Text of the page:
The Nervous Man
By Paddy O’Brien of Tipperary. Compare with "Bill McEvoy’s" by Sean Ryan: https://thesession.org/tunes/1403. Watch the change to Gmaj (F#s) in the 2nd parts of both. This setting is a combination of the nicest bits of a few different versions, including those of Micheal O’Raghallaigh, Russell from the Blue Mountains (I know you’re lurking there somewhere, thanks for the tunes @ NFF Canberra 2003!), plus a few of my own.
Finally got round to sitting myself down and learning this with the help of CD/dots. I was always scared of it because the 1st part’s almost identical to the afore-mentioned Bill McEvoy’s. It’s going to take a lot of practice to be able to play both at will, especially for purposes of a session - *sigh*…
Chicken or egg?
Some people suspect one of these guys (O’Brien and Ryan) might have plagiarized the other. I think they knew each other. Anyone care to speculate?
According to Fiddler’s Companion, they knew each other and were related by marriage. I wonder whether the A-parts are similar because a) one heard the other’s composition and found himself playing it one day and thought he’d composed it himself, or b) after hearing the other’s composition, one thought "I can make a better job of writing a B-part to that", or c) one learnt the other’s composition, went home and forgot the B-part, so wrote another himself so that he could still play the tune, and then other people picked up the new tune. I can’t think that it was deliberate plagiarism. Why would either of them do that as fantastic tune writers? I also wonder about the chicken or egg thing, as in which came first…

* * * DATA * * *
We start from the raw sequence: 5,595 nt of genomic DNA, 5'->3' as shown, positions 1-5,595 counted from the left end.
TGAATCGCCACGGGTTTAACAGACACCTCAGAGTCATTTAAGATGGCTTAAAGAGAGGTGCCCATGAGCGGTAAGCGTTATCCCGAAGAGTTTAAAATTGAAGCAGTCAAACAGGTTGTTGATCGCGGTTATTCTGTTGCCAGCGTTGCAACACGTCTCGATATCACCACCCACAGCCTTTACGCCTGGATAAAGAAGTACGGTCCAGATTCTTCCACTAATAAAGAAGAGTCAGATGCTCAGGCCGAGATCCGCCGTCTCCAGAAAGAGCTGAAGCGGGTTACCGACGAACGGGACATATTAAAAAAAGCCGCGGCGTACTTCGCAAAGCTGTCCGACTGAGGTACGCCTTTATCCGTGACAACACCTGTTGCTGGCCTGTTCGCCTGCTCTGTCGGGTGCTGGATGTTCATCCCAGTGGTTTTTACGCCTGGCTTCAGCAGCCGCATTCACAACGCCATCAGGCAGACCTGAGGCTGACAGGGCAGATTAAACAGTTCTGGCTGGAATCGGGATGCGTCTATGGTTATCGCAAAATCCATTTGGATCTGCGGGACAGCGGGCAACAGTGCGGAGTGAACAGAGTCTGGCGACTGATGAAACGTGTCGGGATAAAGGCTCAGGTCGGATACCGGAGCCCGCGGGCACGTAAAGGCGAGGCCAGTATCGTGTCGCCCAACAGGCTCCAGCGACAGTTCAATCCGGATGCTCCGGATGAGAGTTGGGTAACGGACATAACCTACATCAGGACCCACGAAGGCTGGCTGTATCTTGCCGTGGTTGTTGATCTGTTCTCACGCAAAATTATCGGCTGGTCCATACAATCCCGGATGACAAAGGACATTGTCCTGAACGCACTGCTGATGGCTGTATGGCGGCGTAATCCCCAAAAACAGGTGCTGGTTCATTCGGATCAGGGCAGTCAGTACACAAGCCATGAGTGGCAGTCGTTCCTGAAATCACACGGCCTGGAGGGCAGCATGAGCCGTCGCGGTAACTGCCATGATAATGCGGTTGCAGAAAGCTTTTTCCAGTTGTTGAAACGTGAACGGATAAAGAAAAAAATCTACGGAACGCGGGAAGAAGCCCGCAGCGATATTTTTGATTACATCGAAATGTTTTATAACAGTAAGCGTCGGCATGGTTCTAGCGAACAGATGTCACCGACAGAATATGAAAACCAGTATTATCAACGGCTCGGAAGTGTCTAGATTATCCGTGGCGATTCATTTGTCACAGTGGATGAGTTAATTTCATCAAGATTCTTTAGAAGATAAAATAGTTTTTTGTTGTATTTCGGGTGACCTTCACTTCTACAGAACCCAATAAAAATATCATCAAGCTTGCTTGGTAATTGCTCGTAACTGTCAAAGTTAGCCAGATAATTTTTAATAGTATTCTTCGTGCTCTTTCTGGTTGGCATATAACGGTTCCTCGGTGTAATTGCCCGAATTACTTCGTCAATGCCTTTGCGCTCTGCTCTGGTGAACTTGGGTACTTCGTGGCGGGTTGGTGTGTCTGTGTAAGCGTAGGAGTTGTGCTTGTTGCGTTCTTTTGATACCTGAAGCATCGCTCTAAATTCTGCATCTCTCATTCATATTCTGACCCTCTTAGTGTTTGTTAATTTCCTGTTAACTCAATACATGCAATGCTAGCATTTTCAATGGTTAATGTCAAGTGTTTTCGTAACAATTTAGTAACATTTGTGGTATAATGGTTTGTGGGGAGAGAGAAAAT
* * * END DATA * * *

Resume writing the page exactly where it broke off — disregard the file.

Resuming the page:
It was the egg, Dow, but it wasn’t deliberate.
I learned the Nervous Man first, and now I’m trying the other one. There’s a distinct departure point in the A part for me — I think I’ll be able to keep them seperate. But I think I would only play the tunes early in the night before I down too many pints.
I went to a session at Cruises in Ennis that Tommy was hosting and he asked me for a tune. I suggested Kit O’Conner’s and he asked me what I like to play after it — I shrugged — so he suggested McFadden’s Handsome Daughter with a twinkle in his eye. Next time I see Tommy at a sesh and he asks me for a tune — I know what I’ll play — these two bloody tunes. I don’t know how to make my eyes twinkle though.
Jack, hang on, don’t learn the other one yet. I’m thinking I might have the mode wrong through hearing one of them at a session and confusing them. I read somewhere that the A-part of the Sean Ryan one is in Gdor with Bb’s. I’m not sure of this so I’ve ordered a load of books with the definitive versions in, and am waiting for them to arrive in the post. If I had it wrong I’ll post here and let you know as soon as I get them.
PS your eyes will have gone dull and twinkleless because you play anglo. Get an English and get that sparkle back :-)
Oh brother… all you get when you play english system is tinkle in yer eyes. Hey Dow, which one do you like best? And did you compare this version to the one in Sean Ryan’s book — there’s a few differences.